3kHz- 7kHz: is the area where vocal sibilance resides. 3kHz-5kHz is a very common peaking area in rock music because human hearing is pretty sensitive here and extra output here makes it sound louder. It also adds a harshness that is particularly fatiguing so don’t over do it. Because of the high sensitivity in this region you can add warmth without loss of clarity by attenuating this region a bit.
7kHz -: Cymbals etc, and all the other components that add the sense of quality and accuracy. Above 10kHz too much output may make your recordings sound like they are lacking some definition.
If your tracks lack warmth and have too much sibilance you either have too little output below 500Hz or too much above 3kHz. A generally good balance will be pretty flat from around 60Hz up to 1-2kHz and then rolling off to be around 10-20 dB down at 10kHz. How much tapering at the spectrum ends you’ll need will depend on the nature of the music.
If there are some sharp peaks in the peak spectrum (yellow trace) that stand out above the rest then they may need to be attenuated a bit. Again, don’t try to eliminate the peak but just reduce and control it a bit. A good rule of thumb would be to reduce the peak so that it is about as high as the other undulations on the spectrum.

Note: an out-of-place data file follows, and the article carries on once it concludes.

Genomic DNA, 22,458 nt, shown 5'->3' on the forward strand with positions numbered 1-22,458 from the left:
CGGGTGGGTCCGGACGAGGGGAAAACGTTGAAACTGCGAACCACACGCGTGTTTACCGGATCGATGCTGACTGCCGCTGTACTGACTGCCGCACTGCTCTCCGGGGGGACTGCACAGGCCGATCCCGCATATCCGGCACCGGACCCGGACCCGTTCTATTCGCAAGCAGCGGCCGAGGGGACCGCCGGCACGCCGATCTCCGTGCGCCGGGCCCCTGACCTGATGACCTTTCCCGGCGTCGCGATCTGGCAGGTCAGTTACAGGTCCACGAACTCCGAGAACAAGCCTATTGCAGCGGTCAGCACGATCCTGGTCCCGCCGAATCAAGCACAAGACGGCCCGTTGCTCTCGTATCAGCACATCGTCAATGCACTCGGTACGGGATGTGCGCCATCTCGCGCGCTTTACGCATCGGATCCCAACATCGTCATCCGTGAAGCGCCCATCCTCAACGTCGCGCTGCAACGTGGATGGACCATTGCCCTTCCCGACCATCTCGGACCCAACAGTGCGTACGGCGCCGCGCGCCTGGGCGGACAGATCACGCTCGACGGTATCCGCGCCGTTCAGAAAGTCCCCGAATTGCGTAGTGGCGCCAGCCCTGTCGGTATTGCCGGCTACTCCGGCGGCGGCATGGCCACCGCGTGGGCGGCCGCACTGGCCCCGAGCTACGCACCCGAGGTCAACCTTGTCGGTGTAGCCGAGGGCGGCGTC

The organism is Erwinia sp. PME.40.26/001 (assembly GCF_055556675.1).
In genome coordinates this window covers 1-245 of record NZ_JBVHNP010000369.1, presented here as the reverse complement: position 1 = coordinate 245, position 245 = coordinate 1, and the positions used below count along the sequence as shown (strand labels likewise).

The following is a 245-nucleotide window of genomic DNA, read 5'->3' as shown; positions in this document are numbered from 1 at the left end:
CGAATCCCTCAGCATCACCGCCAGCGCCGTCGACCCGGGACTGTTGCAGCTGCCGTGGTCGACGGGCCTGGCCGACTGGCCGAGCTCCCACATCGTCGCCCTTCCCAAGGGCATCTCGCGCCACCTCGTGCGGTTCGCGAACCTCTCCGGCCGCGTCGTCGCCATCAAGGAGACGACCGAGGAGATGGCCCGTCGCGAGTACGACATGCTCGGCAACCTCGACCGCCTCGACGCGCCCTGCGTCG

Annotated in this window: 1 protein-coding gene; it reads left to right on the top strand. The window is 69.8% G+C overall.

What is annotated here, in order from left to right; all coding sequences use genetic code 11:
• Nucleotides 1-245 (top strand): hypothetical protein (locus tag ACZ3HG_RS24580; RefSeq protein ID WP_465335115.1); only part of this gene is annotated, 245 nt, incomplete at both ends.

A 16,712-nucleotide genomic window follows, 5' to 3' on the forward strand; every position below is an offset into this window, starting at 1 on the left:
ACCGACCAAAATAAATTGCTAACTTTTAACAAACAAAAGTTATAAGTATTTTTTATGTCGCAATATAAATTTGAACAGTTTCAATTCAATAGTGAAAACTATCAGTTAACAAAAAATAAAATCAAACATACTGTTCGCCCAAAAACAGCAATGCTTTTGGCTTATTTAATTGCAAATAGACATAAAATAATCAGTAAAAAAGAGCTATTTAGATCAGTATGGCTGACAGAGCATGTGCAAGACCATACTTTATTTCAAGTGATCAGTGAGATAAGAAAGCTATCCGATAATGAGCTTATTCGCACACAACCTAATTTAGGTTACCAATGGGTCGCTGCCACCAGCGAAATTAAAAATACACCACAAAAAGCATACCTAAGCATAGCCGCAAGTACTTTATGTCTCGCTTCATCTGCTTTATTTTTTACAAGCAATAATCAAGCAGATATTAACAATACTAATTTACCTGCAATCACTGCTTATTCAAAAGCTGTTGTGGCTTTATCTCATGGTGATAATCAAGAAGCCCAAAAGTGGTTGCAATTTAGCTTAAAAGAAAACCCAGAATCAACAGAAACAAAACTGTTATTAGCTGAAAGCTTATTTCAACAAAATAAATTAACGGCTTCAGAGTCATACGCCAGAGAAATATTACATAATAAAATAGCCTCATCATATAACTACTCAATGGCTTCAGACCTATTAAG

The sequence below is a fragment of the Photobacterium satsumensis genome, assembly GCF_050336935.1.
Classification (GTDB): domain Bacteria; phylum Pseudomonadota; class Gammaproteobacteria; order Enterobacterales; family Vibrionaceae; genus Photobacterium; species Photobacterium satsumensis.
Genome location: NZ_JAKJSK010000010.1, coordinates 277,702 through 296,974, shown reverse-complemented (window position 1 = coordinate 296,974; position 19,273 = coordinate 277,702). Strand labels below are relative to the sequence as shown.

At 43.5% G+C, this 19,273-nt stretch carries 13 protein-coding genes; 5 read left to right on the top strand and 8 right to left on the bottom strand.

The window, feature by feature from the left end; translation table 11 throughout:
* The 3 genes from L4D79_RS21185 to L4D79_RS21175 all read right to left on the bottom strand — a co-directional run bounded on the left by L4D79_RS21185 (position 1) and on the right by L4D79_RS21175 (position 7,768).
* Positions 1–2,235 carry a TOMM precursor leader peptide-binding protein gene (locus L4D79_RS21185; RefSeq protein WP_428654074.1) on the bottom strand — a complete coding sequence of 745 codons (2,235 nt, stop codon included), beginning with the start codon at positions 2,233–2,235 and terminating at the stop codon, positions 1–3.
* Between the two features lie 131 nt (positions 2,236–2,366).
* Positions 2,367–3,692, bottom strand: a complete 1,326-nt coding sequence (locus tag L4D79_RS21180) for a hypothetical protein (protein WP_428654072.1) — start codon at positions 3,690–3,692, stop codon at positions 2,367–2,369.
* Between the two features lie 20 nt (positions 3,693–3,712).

Finally, strong output in the region of 3-5kHz can make recordings sound fatiguing and clinical. If you have strong output in this region reduce it by approximately 3dB.
Amazing Powerful Audio Opensource Software
“SPEAR is an application for audio analysis, editing and synthesis. The analysis procedure (which is based on the traditional McAulay-Quatieri technique) attempts to represent a sound with many individual sinusoidal tracks (partials), each corresponding to a single sinusoidal wave with time varying frequency and amplitude.”
Press Here To Enter The Web Site: http://www.klingbeil.com/spear/